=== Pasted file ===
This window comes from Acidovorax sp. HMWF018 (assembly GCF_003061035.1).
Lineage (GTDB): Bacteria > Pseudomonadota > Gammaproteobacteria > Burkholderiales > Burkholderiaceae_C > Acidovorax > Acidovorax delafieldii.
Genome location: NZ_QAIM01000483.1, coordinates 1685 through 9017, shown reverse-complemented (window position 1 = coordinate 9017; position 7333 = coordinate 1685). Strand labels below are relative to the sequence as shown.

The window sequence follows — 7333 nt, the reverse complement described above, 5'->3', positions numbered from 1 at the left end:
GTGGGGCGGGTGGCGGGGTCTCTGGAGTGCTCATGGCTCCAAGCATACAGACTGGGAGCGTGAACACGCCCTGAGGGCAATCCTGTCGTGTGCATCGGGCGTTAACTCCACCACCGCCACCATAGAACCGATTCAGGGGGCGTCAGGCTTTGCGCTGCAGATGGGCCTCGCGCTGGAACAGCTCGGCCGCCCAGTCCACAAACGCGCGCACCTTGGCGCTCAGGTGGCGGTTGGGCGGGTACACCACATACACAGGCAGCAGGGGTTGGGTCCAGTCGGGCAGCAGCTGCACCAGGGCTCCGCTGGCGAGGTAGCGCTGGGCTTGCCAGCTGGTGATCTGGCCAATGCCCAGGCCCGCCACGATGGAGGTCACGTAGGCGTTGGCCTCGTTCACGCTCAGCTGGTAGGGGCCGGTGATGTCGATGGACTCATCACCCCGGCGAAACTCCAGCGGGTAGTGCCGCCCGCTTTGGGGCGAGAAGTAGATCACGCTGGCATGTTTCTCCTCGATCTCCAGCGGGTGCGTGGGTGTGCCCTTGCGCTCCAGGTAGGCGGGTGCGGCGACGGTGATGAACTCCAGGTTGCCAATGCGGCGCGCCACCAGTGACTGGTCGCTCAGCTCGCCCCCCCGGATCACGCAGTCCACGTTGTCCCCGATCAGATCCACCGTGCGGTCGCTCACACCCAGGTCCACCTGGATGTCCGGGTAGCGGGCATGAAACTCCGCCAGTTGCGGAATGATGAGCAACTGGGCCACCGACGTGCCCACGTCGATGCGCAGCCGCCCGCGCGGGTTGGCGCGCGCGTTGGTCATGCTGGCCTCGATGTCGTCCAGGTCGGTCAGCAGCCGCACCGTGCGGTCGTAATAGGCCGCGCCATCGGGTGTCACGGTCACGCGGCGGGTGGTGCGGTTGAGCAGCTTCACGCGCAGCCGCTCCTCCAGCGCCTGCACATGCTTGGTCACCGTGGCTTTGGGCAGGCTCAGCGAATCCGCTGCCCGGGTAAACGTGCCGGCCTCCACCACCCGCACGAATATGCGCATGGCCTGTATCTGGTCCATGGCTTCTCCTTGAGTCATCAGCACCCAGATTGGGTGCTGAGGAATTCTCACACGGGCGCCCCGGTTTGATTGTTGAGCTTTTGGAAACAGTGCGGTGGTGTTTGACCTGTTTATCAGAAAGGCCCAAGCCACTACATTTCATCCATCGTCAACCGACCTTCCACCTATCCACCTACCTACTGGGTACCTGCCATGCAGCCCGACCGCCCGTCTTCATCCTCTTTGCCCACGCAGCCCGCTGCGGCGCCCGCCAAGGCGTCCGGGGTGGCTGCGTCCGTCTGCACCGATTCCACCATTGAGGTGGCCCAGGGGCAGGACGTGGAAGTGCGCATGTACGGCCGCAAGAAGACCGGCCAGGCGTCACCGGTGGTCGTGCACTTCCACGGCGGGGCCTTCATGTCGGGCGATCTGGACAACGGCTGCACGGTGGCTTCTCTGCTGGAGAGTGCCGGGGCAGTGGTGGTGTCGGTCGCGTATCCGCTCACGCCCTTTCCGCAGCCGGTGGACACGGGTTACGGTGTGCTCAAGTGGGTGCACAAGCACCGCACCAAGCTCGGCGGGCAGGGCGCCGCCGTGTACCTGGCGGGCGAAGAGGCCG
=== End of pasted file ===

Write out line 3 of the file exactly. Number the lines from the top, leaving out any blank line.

Genome location: NZ_QAIM01000483.1, coordinates 1685 through 9017, shown reverse-complemented (window position 1 = coordinate 9017; position 7333 = coordinate 1685). Strand labels below are relative to the sequence as shown.